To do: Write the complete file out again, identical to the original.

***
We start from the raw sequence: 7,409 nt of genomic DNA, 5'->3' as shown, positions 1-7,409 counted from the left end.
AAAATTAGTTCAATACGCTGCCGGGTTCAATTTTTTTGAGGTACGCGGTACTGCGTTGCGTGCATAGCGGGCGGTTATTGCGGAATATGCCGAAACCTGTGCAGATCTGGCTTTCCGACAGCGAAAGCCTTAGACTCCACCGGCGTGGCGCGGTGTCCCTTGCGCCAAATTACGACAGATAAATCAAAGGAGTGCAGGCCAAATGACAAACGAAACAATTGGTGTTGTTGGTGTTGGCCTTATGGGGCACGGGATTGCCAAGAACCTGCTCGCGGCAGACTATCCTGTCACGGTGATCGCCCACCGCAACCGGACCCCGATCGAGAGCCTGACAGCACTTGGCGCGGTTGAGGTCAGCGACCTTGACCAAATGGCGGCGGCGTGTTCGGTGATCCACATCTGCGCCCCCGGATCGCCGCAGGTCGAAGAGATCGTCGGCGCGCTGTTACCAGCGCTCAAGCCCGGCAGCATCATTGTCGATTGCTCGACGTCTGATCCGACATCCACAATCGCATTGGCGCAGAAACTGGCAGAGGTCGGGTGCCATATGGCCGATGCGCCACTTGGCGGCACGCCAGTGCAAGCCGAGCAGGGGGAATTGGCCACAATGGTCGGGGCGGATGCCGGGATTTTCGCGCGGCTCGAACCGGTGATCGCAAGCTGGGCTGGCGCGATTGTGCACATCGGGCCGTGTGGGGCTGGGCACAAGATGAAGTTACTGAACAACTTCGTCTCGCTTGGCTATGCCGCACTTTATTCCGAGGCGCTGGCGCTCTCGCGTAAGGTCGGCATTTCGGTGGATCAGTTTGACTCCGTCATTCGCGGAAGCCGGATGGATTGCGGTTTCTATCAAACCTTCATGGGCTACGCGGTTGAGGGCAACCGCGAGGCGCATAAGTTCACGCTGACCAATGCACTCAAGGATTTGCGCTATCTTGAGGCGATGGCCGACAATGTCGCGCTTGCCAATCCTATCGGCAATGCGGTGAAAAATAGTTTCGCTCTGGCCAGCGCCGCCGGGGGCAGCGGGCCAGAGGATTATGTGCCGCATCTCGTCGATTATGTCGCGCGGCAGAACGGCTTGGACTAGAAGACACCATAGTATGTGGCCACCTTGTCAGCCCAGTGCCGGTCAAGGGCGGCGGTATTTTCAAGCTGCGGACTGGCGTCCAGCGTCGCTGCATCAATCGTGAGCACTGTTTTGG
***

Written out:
We start from the raw sequence: 7,409 nt of genomic DNA, 5'->3' as shown, positions 1-7,409 counted from the left end.
AAAATTAGTTCAATACGCTGCCGGGTTCAATTTTTTTGAGGTACGCGGTACTGCGTTGCGTGCATAGCGGGCGGTTATTGCGGAATATGCCGAAACCTGTGCAGATCTGGCTTTCCGACAGCGAAAGCCTTAGACTCCACCGGCGTGGCGCGGTGTCCCTTGCGCCAAATTACGACAGATAAATCAAAGGAGTGCAGGCCAAATGACAAACGAAACAATTGGTGTTGTTGGTGTTGGCCTTATGGGGCACGGGATTGCCAAGAACCTGCTCGCGGCAGACTATCCTGTCACGGTGATCGCCCACCGCAACCGGACCCCGATCGAGAGCCTGACAGCACTTGGCGCGGTTGAGGTCAGCGACCTTGACCAAATGGCGGCGGCGTGTTCGGTGATCCACATCTGCGCCCCCGGATCGCCGCAGGTCGAAGAGATCGTCGGCGCGCTGTTACCAGCGCTCAAGCCCGGCAGCATCATTGTCGATTGCTCGACGTCTGATCCGACATCCACAATCGCATTGGCGCAGAAACTGGCAGAGGTCGGGTGCCATATGGCCGATGCGCCACTTGGCGGCACGCCAGTGCAAGCCGAGCAGGGGGAATTGGCCACAATGGTCGGGGCGGATGCCGGGATTTTCGCGCGGCTCGAACCGGTGATCGCAAGCTGGGCTGGCGCGATTGTGCACATCGGGCCGTGTGGGGCTGGGCACAAGATGAAGTTACTGAACAACTTCGTCTCGCTTGGCTATGCCGCACTTTATTCCGAGGCGCTGGCGCTCTCGCGTAAGGTCGGCATTTCGGTGGATCAGTTTGACTCCGTCATTCGCGGAAGCCGGATGGATTGCGGTTTCTATCAAACCTTCATGGGCTACGCGGTTGAGGGCAACCGCGAGGCGCATAAGTTCACGCTGACCAATGCACTCAAGGATTTGCGCTATCTTGAGGCGATGGCCGACAATGTCGCGCTTGCCAATCCTATCGGCAATGCGGTGAAAAATAGTTTCGCTCTGGCCAGCGCCGCCGGGGGCAGCGGGCCAGAGGATTATGTGCCGCATCTCGTCGATTATGTCGCGCGGCAGAACGGCTTGGACTAGAAGACACCATAGTATGTGGCCACCTTGTCAGCCCAGTGCCGGTCAAGGGCGGCGGTATTTTCAAGCTGCGGACTGGCGTCCAGCGTCGCTGCATCAATCGTGAGCACTGTTTTGG